A6. The reason that copyright, which is an intangible, is referred to as “intellectual property” is that, like concrete property, it can be sold, willed, donated, exchanged, or otherwise transferred to others. In lieu of conveying copyright in toto, one can give someone else permission to exercise some of the elements that make up the bundle of rights. If one thinks of copyright as the negative right to prevent people from using your work, one can think of a license as the positive permission which allows someone to make specific use of your work. Most journals require that the author transfer the copyright to them. LD&C, on the other hand, allows the author to retain the copyright per se, but requires that the author give them explicit permission to publish the paper along with certain associated rights. The agreement that authors sign when they publish papers in LD&C is a license.

It is important to remember that unlike copyright transfer, which covers the gamut of rights, a license is limited to its specified terms. Thus, a simple license authorizing a journal to publish a paper would not necessarily entail the right to republish that work in a separate collected volume, to sell the article separately from the journal itself, to have the article translated, or to use the article in good fun as the basis of a parody. Additional uses such as these would have to be provided for in the license itself. (Some, but not all, of these are in fact covered in the LD&C author’s agreement.)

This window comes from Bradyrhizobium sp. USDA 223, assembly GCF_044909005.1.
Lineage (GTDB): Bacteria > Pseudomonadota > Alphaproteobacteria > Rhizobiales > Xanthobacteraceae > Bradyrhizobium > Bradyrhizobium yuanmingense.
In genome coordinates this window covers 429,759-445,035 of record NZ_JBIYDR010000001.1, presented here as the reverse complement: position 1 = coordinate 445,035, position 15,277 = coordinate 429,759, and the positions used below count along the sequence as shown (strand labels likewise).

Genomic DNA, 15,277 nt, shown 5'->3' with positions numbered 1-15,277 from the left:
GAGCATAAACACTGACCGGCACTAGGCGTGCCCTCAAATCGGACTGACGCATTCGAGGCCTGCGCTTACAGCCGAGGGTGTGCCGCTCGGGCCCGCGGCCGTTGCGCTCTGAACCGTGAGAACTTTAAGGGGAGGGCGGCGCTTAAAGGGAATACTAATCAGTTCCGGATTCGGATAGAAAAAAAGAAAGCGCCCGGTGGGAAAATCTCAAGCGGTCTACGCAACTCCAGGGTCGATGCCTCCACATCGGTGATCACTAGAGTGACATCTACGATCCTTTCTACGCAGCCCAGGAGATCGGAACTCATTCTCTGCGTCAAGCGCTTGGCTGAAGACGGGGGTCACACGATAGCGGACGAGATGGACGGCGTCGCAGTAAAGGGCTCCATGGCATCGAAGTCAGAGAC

Licenses are of two main types, and from a legal perspective the difference is highly significant. Exclusive licenses are those that give someone the right to exploit a work in some way or other to the exclusion of everyone else, including the copyright holder. Exclusive licenses must be in writing. Nonexclusive licenses permit someone to make use of a work in some specified way, but do not preclude others (including the copyright holder) from also making similar uses. For example, the standard agreement that PhD students sign authorizing University Microfilms International (UMI) to distribute their theses is a nonexclusive license. It does not prohibit the authors from publishing the same work elsewhere, whether in modified form, in a series of journal articles, or exactly as is. Nonexclusive licenses need not be in writing, although good business practice would usually expect it. They can be oral or even implied. For example, if someone submits an article to an informal departmental journal, that act of submission constitutes an implied license authorizing the journal to publish the article even in the absence of a formal letter explicitly saying so.

Q7. What is a Creative Commons license?